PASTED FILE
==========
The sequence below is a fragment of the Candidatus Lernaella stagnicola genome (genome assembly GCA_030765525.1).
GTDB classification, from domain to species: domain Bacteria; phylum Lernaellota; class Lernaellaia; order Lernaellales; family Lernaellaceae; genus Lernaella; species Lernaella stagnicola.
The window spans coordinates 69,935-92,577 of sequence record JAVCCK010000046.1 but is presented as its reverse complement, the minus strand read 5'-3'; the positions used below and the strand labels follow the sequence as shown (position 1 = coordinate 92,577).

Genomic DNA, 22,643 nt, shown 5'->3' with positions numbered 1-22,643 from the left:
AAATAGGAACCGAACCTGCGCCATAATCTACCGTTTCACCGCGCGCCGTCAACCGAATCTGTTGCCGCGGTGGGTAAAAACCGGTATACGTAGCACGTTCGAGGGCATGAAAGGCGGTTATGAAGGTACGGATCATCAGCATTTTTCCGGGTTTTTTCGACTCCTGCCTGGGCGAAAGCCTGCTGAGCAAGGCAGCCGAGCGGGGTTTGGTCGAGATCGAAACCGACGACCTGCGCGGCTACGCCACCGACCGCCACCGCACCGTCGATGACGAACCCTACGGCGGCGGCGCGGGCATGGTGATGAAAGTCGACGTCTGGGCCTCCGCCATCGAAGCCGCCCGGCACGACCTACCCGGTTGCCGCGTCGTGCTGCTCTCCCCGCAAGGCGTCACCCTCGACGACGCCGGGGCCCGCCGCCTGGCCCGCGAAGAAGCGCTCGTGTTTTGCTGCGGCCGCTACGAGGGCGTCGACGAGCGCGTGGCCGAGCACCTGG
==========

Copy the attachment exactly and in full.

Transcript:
The sequence below is a fragment of the Candidatus Lernaella stagnicola genome (genome assembly GCA_030765525.1).
GTDB classification, from domain to species: domain Bacteria; phylum Lernaellota; class Lernaellaia; order Lernaellales; family Lernaellaceae; genus Lernaella; species Lernaella stagnicola.
The window spans coordinates 69,935-92,577 of sequence record JAVCCK010000046.1 but is presented as its reverse complement, the minus strand read 5'-3'; the positions used below and the strand labels follow the sequence as shown (position 1 = coordinate 92,577).

Genomic DNA, 22,643 nt, shown 5'->3' with positions numbered 1-22,643 from the left:
AAATAGGAACCGAACCTGCGCCATAATCTACCGTTTCACCGCGCGCCGTCAACCGAATCTGTTGCCGCGGTGGGTAAAAACCGGTATACGTAGCACGTTCGAGGGCATGAAAGGCGGTTATGAAGGTACGGATCATCAGCATTTTTCCGGGTTTTTTCGACTCCTGCCTGGGCGAAAGCCTGCTGAGCAAGGCAGCCGAGCGGGGTTTGGTCGAGATCGAAACCGACGACCTGCGCGGCTACGCCACCGACCGCCACCGCACCGTCGATGACGAACCCTACGGCGGCGGCGCGGGCATGGTGATGAAAGTCGACGTCTGGGCCTCCGCCATCGAAGCCGCCCGGCACGACCTACCCGGTTGCCGCGTCGTGCTGCTCTCCCCGCAAGGCGTCACCCTCGACGACGCCGGGGCCCGCCGCCTGGCCCGCGAAGAAGCGCTCGTGTTTTGCTGCGGCCGCTACGAGGGCGTCGACGAGCGCGTGGCCGAGCACCTGG